Gluten holds the dough together. It holds the gases in. The bread rises. Gluten gives the dough elasticity. Stops the dough becoming crumbly.
Kneading of the dough causes more gluten to form. Causes more proteins and water find each other and link together.


Yeast is a single cell micro-organism. A type of fungus. Reproduces asexually. Yeast cells grow bigger then divide. The yeast used in baking eats carbohydrates (simple sugars). Producing carbon dioxide, ethanol and water. The carbon dioxide gas forms pockets or bubbles.
Dried yeast does not require refrigeration and has a long shelf life.
Yeast when mixed with a weak solution of water and sugar will foam and bubble as it ferments the sugar into ethanol and carbon dioxide.
Yeast breaks down the starch molecules in flour to simple sugars which it then eats.
Yeast ferments dough. Fermentation breaks down large molecules into smaller, flavorful ones. Proteins into amino acids, starches into sugars, amylose and maltose into glucose, fats into free fatty acids. Smaller molecules have more flavour.  


Salt provides flavour. Without it bread tastes insipid and flat.
Gives strength to the gluten.
Retards the fermentation of the yeast. Yeast needs water. Salt absorbs water which slows yeast.
Salt gives the bread a better colour.


Sugar provides “food” for yeast, which converts it to carbon dioxide and alcohol.
Sugar enhances bread flavor. Sugar gives the crust a golden colour.
Sugar improves the crumb texture.
Sugar helps retain moisture in bread
Sugar can be in the form of white sugar, brown sugar, honey, molasses, corn syrup or in a liquid (fruit juice, beer, wine or soft drink). The type of sugar alters the flavour and colour of the bread.
Artificial sweeteners cannot be used. They provide no food for the yeast.
Too little or too much sugar will slow down yeast activity.

Bread improver

It is claimed breads improvers help the bread rise, aids gluten and makes commercial bread making more predictable and reliable.
I can make bread without a bread improver. With a bread improver the resultant bread will slightly more predictable.
Every bread or baked product you buy has a bread improver or a flour enhancer in it. The ingredients appear safe. They are chemicals and have long names but everything I eat is a chemical with a long name.
Bread improvers normally contain:
Amylose comes from ground wheat. Normally found in flour. It helps reduce starch to maltose upon which yeast feeds.
Emulsifiers (monoglyceride, calcium stearoyl lactylate) ensure bubbles are retained in the flour.
Emulsifiers help condition and strengthen the dough, improve crumb whiteness, retain moisture, soften crumb texture and control fat crystallisation. The improved water retention improves the keeping qualities of a loaf.

Reducing agents that alter gluten
Oxidants that strengthen gluten

Olive oil

Mono-unsaturated fatty acids.  A healthy oil. Can’t make bread without some oil from somewhere.  


herbs; fresh or dried
olives, sun-dried tomato, grilled capsicum
nuts, dried fruit, soya grits, sunflower seeds, pumpkin kernels 
Coat with poppy seeds, sesame seeds, polenta
wheat hearts or semolina

Vegetables: If you add mashed vegetables to the dough you need to decrease the amount of water. The alternative way is to grate the vegetable; place in a tea towel, squeeze the liquid from the vegetable and then add the dried vegetable to the flour and the juice to the liquid. This method works really well for unwanted zucchini.  Add the squeezed grated zucchini to the flour and decrease the total amount of liquid slightly. The resultant bread will be moister than normal and last longer.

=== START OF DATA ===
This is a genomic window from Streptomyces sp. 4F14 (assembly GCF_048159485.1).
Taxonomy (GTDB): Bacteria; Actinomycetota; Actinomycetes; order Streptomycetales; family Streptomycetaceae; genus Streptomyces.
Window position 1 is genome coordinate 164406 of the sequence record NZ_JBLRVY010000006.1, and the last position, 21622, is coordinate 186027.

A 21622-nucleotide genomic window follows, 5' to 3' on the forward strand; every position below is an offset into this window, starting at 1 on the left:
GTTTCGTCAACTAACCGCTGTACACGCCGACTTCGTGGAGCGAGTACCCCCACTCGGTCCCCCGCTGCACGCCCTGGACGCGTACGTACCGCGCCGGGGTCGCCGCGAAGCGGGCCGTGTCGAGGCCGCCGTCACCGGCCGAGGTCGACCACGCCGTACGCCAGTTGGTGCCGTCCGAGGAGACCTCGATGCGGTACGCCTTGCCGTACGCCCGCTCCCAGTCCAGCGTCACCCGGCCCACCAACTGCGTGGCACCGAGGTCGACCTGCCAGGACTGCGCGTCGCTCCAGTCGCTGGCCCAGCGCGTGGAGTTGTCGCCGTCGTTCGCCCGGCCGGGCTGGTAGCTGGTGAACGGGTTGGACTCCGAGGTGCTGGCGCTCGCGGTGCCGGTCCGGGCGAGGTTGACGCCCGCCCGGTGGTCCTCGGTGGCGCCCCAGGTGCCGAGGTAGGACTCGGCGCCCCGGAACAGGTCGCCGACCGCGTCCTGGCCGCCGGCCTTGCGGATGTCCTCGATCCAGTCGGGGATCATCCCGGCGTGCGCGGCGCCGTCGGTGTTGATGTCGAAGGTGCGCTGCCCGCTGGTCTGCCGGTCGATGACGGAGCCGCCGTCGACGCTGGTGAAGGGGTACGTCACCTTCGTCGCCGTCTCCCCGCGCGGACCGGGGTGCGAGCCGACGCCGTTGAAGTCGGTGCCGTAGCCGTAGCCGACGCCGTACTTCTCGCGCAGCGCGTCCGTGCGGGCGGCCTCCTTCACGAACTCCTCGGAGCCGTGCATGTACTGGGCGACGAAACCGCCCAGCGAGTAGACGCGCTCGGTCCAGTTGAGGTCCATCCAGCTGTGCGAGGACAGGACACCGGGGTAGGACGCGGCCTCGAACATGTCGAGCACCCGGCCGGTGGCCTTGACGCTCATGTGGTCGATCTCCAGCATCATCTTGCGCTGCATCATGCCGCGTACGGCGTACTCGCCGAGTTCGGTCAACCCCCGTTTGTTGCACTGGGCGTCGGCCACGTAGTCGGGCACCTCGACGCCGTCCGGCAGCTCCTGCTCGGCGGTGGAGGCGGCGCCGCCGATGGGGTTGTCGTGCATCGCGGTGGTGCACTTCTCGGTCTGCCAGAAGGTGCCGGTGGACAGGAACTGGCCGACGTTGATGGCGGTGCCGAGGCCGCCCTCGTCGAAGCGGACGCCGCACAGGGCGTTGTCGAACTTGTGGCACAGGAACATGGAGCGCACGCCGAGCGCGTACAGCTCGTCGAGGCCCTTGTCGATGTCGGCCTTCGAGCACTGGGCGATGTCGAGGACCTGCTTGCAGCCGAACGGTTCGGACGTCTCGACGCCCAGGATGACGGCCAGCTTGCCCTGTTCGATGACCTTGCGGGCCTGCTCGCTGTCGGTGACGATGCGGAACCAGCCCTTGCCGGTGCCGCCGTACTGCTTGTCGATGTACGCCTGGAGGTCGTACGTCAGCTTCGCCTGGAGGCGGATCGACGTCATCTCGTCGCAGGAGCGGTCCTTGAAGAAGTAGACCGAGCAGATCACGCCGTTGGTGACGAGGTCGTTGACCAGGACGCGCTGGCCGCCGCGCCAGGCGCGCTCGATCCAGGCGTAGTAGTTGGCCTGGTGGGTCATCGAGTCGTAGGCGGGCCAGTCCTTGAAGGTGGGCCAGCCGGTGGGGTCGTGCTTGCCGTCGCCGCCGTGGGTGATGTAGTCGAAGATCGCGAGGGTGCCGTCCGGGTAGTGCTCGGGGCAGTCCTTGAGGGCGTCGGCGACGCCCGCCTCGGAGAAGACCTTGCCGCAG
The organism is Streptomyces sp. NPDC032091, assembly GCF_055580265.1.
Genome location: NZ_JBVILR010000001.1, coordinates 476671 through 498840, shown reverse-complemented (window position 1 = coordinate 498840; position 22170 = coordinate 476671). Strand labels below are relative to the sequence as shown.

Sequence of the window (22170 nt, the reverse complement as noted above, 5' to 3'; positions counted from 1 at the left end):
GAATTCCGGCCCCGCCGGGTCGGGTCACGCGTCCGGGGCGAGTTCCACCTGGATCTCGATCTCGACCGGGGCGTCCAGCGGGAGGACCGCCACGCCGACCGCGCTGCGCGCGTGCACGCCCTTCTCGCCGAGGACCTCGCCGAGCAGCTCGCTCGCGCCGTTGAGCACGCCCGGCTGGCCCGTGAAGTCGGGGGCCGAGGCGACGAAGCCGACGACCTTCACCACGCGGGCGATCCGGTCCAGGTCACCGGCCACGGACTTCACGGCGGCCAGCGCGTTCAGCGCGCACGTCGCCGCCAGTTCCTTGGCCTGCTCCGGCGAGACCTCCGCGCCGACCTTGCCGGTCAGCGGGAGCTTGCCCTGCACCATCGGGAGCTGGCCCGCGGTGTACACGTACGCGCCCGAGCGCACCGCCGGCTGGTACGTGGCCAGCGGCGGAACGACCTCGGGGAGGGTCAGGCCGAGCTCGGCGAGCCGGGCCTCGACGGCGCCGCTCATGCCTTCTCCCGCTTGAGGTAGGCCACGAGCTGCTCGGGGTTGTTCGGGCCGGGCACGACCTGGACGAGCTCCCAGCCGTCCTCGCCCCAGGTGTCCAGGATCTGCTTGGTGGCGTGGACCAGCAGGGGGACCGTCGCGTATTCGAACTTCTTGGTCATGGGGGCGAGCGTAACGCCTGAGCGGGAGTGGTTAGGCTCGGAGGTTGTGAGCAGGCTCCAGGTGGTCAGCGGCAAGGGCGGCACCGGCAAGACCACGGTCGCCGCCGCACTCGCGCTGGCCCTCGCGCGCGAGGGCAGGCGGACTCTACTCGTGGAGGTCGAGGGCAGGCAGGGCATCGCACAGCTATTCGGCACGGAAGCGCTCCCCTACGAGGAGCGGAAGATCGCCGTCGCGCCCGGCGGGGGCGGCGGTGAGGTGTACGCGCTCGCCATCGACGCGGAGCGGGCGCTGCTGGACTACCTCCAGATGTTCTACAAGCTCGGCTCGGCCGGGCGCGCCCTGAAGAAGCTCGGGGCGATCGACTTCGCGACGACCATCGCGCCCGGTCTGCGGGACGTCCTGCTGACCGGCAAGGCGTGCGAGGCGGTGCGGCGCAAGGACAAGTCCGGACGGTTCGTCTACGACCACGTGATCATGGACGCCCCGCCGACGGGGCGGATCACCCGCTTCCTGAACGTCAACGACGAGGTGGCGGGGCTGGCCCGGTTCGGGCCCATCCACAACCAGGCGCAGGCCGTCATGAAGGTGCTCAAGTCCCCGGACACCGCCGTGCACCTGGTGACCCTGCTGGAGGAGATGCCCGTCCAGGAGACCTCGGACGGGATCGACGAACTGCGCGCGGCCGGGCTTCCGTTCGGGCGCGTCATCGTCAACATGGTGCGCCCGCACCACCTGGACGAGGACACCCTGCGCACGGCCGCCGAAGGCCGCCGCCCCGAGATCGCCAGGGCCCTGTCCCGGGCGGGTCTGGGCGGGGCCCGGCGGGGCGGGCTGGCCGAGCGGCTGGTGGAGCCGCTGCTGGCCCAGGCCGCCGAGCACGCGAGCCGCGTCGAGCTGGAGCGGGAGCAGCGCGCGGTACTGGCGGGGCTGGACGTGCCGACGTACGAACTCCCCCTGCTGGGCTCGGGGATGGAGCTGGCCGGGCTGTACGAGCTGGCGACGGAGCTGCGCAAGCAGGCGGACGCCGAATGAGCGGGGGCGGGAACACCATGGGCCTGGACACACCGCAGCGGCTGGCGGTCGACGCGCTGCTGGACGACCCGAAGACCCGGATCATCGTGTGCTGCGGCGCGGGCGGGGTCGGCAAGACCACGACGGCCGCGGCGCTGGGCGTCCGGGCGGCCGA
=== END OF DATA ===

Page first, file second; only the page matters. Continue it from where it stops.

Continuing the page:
Exotic flours: you can easily replace some of the wheat flour with flour made from rice, rye, barley, oats, maize, sorghum, millet, buckwheat, legumes, and potato. I’m sure I’ve missed something but you get the point. Replace a cup of wholegrain wheat flour with any other flour and you will not have to alter the basic recipe. If you start taking out more wheaten flour you made need to add extra gluten. If the loaf is crumbly; like a muffin or a scone then it is lacking gluten. A crumbly loaf is not a complete disaster, you can still eat it but the loaf will not keep well and the trail of crumbs will not please everybody. Personally, I prefer gluten.

If you cannot acquire or make some of the more exotic flours another option is to add rolled grains to the flour. Substitute a cup of rolled oats (or barley, rye, triticale) for a cup of flour and proceed as normal.

Thursday, 19 March 2020

Chapter 242 : making bread

We live in interesting times. In these interesting times I sometimes find myself with routine and commonplace responsibilities.  Like looking after grandchildren.

My goals today are to try and educate my grandchildren and avoid other people. I want them to learn something useful. I will be a fake, copy of a real teacher.

I wait for a brief pause in their chattering and say: Today’s lesson will be making bread.

They are ecstatic. We measure out five cups of flour. Mainly whole grain flour with a smidgen of gluten flour. I place 500 ml of water in the microwave for about 40 seconds. I guide them as they add a tablespoon of dry yeast, a tablespoon of sugar and a teaspoon of salt to the tepid water.  

They can now do something they love. Mixing ingredients. They continue whisking as I add a couple of teaspoons of olive oil.  They then pour the liquid into the flour and stir it with a knife. We have to get the right consistency.  We want a ball of dough that we can knead.  If it’s too wet then we will have to dip the ball of dough into flour. If the dough is too dry then we will have to add water.

We finally get the dough at what I think is the right consistency.  It is now time to knead. The kids love kneading. Well so do I. We help each other to knead the dough.  We roll and roll the dough until it starts to develop some elasticity.  So that it hangs together. I ask them to imagine bubble gum bread. After about ten minutes we place the dough in a bowl. On top we place some glad wrap and a tea towel.